driver Luis Alex. ''He's someone we hold here inside,'' pointing to his
heart, ''for what he gives as pride.''
Sosa wore a tailored brown suit and yellow tinted glasses and was
accompanied by his wife Sonia and his mother Lucretia. The 25-mile
motorcade from Santo Domingo to his hometown of San Pedro would
normally take about half an hour. The crowds and traffic mobbing the
two-lane roads stretched the trip into two hours. As Sosa left the
airport tarmac in a black Humvee, he stood on the back of it
surrounded by five bodyguards, with his jacket off in the falling rain.
On the trip home he could see homes with their roofs stripped off and
uprooted palm trees marooned by the roadside. But reminders of
misery were not what this day was about.
It was a day of flag-waving celebration in a tiny Caribbean nation. The
people chanted and tooted horns and waved Dominican flags as they
danced by the side of the road. Windshields were painted with
greetings. ''SOSA, CRISTO TE AMA,'' read one sign. ''Sosa, Jesus
Fitzgerald Astacio, 34, spent four hours in the traffic jam while driving
from his home in Santa Domingo to San Pedro for the Sosa
celebration. ''We survived a hurricane,'' he said. ''Now he's coming
back and bringing a happy life to San Pedro. Everybody loves him.''
In San Pedro, merengue music filled the streets where so much sorrow
flowed only weeks ago.
The Cubs outfielder made his name this summer when he and St. Louis
Cardinals first baseman Mark McGwire assaulted the single season
home run record set by Roger Maris in 1961. Maris had broken Babe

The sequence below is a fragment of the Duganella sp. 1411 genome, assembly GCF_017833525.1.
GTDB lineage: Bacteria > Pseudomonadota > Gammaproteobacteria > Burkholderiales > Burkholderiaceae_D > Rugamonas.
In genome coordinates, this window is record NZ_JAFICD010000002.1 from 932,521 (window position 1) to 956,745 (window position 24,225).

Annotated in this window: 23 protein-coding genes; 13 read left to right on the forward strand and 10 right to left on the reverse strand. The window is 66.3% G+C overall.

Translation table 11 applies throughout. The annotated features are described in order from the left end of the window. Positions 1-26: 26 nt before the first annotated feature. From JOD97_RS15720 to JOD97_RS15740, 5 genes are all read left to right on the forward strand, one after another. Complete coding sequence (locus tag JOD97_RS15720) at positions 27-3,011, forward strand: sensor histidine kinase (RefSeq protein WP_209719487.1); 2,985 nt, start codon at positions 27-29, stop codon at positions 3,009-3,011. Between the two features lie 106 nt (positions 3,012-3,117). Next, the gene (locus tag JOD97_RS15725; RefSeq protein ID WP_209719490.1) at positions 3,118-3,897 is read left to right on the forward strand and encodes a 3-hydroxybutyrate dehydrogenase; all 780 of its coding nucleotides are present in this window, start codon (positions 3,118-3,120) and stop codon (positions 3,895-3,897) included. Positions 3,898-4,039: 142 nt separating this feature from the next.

Ruth's record of 60 set in 1927.
McGwire broke Maris' record before Sosa got there and finished with
70, four more than Sosa. But Sosa, already a star in Dominican eyes,
burst into international prominence during the epic chase. After the
season, he got a parade in New York. He threw out the first pitch at
the first game of the World Series at Yankee Stadium.
But it was Tuesday, as Game Three of the Series was played in San
Diego, that Sosa got his most heartfelt homecoming in San Pedro, city
of his youth.
Scooters swarmed around the procession and Sosa stood through a
sunroof, smiling in the rain. The noise swelled when he stopped outside
his old barrio, called the Jarro Sucio, or Dirty Jar, to give the salute
baseball fans have come to know so well: a thump of the chest and a
two-fingered V-for-victory sign.
San Pedro's seaside boulevard was lined with palm trees before
Georges took many of them down on Sept. 22. Thousands in San
Pedro lost their homes, and many are still waiting for electricity and
water. Nationwide, the storm killed at least 283 people and left
It was against that terrible backdrop that Sosa hit the final home runs
his dream season.
Alfredo Griffin, a former major league shortstop who is also from San
Pedro, said that Tuesday was the first day since the hurricane that he
saw smiles on people throughout the Dominican Republic.
''He brings happiness to the country,'' said Griffin. ''If you look at
people here, there are a lot of poor people. This makes people forget
about their problems and enjoy life.''
Griffin was asked when was the last time he could remember a
Dominican player bathed in so much adulation. Griffin just shook his
''Never,'' he said.
By Carrie Muskat, Special for USA TODAY
Contributing: Erik Brady and wire reports